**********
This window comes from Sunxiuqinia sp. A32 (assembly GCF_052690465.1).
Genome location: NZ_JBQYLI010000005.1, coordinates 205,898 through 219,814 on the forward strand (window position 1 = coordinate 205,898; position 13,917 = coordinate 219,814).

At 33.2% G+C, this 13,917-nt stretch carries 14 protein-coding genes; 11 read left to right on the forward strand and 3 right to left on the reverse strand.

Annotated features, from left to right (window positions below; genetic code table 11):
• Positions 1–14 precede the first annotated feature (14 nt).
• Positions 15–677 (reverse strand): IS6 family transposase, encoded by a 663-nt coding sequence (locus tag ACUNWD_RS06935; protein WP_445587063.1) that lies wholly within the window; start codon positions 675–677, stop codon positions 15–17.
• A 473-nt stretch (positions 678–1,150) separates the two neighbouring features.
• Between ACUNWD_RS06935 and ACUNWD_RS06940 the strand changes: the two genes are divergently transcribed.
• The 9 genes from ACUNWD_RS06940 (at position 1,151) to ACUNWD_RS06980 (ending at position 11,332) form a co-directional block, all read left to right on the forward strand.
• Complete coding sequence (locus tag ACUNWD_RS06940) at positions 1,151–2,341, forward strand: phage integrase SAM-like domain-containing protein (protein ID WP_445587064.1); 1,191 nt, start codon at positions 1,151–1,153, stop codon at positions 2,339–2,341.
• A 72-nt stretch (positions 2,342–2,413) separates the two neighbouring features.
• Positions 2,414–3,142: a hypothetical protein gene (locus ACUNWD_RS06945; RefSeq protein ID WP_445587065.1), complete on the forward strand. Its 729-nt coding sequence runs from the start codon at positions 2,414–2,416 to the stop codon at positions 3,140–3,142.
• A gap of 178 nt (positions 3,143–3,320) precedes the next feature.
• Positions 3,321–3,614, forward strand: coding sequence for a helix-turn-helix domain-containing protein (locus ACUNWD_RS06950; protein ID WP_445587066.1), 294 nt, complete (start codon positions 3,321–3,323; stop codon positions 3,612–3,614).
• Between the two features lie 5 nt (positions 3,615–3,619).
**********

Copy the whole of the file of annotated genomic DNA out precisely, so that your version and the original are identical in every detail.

This window comes from Sunxiuqinia sp. A32 (assembly GCF_052690465.1).
Genome location: NZ_JBQYLI010000005.1, coordinates 205,898 through 219,814 on the forward strand (window position 1 = coordinate 205,898; position 13,917 = coordinate 219,814).

At 33.2% G+C, this 13,917-nt stretch carries 14 protein-coding genes; 11 read left to right on the forward strand and 3 right to left on the reverse strand.

Annotated features, from left to right (window positions below; genetic code table 11):
• Positions 1–14 precede the first annotated feature (14 nt).
• Positions 15–677 (reverse strand): IS6 family transposase, encoded by a 663-nt coding sequence (locus tag ACUNWD_RS06935; protein WP_445587063.1) that lies wholly within the window; start codon positions 675–677, stop codon positions 15–17.
• A 473-nt stretch (positions 678–1,150) separates the two neighbouring features.
• Between ACUNWD_RS06935 and ACUNWD_RS06940 the strand changes: the two genes are divergently transcribed.
• The 9 genes from ACUNWD_RS06940 (at position 1,151) to ACUNWD_RS06980 (ending at position 11,332) form a co-directional block, all read left to right on the forward strand.
• Complete coding sequence (locus tag ACUNWD_RS06940) at positions 1,151–2,341, forward strand: phage integrase SAM-like domain-containing protein (protein ID WP_445587064.1); 1,191 nt, start codon at positions 1,151–1,153, stop codon at positions 2,339–2,341.
• A 72-nt stretch (positions 2,342–2,413) separates the two neighbouring features.
• Positions 2,414–3,142: a hypothetical protein gene (locus ACUNWD_RS06945; RefSeq protein ID WP_445587065.1), complete on the forward strand. Its 729-nt coding sequence runs from the start codon at positions 2,414–2,416 to the stop codon at positions 3,140–3,142.
• A gap of 178 nt (positions 3,143–3,320) precedes the next feature.
• Positions 3,321–3,614, forward strand: coding sequence for a helix-turn-helix domain-containing protein (locus ACUNWD_RS06950; protein ID WP_445587066.1), 294 nt, complete (start codon positions 3,321–3,323; stop codon positions 3,612–3,614).
• Between the two features lie 5 nt (positions 3,615–3,619).